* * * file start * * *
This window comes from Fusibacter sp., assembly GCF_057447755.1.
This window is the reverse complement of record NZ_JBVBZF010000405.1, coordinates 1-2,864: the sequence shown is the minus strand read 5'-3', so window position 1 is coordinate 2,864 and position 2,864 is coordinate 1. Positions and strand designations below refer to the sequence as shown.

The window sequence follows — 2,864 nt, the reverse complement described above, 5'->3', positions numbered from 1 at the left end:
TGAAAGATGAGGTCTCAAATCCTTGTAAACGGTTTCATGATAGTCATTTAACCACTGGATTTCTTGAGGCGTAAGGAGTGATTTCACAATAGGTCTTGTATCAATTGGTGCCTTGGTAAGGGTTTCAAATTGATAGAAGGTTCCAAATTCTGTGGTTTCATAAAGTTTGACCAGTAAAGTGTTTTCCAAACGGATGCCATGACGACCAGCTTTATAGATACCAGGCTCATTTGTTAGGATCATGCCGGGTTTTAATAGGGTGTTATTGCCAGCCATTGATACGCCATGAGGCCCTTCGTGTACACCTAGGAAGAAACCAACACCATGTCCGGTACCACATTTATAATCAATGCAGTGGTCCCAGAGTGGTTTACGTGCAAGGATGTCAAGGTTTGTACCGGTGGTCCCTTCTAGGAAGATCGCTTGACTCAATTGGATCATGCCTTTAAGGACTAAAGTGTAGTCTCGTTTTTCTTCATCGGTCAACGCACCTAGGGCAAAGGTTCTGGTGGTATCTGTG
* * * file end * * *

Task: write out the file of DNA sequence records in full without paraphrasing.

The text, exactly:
This window comes from Fusibacter sp., assembly GCF_057447755.1.
This window is the reverse complement of record NZ_JBVBZF010000405.1, coordinates 1-2,864: the sequence shown is the minus strand read 5'-3', so window position 1 is coordinate 2,864 and position 2,864 is coordinate 1. Positions and strand designations below refer to the sequence as shown.

The window sequence follows — 2,864 nt, the reverse complement described above, 5'->3', positions numbered from 1 at the left end:
TGAAAGATGAGGTCTCAAATCCTTGTAAACGGTTTCATGATAGTCATTTAACCACTGGATTTCTTGAGGCGTAAGGAGTGATTTCACAATAGGTCTTGTATCAATTGGTGCCTTGGTAAGGGTTTCAAATTGATAGAAGGTTCCAAATTCTGTGGTTTCATAAAGTTTGACCAGTAAAGTGTTTTCCAAACGGATGCCATGACGACCAGCTTTATAGATACCAGGCTCATTTGTTAGGATCATGCCGGGTTTTAATAGGGTGTTATTGCCAGCCATTGATACGCCATGAGGCCCTTCGTGTACACCTAGGAAGAAACCAACACCATGTCCGGTACCACATTTATAATCAATGCAGTGGTCCCAGAGTGGTTTACGTGCAAGGATGTCAAGGTTTGTACCGGTGGTCCCTTCTAGGAAGATCGCTTGACTCAATTGGATCATGCCTTTAAGGACTAAAGTGTAGTCTCGTTTTTCTTCATCGGTCAACGCACCTAGGGCAAAGGTTCTGGTGGTATCTGTG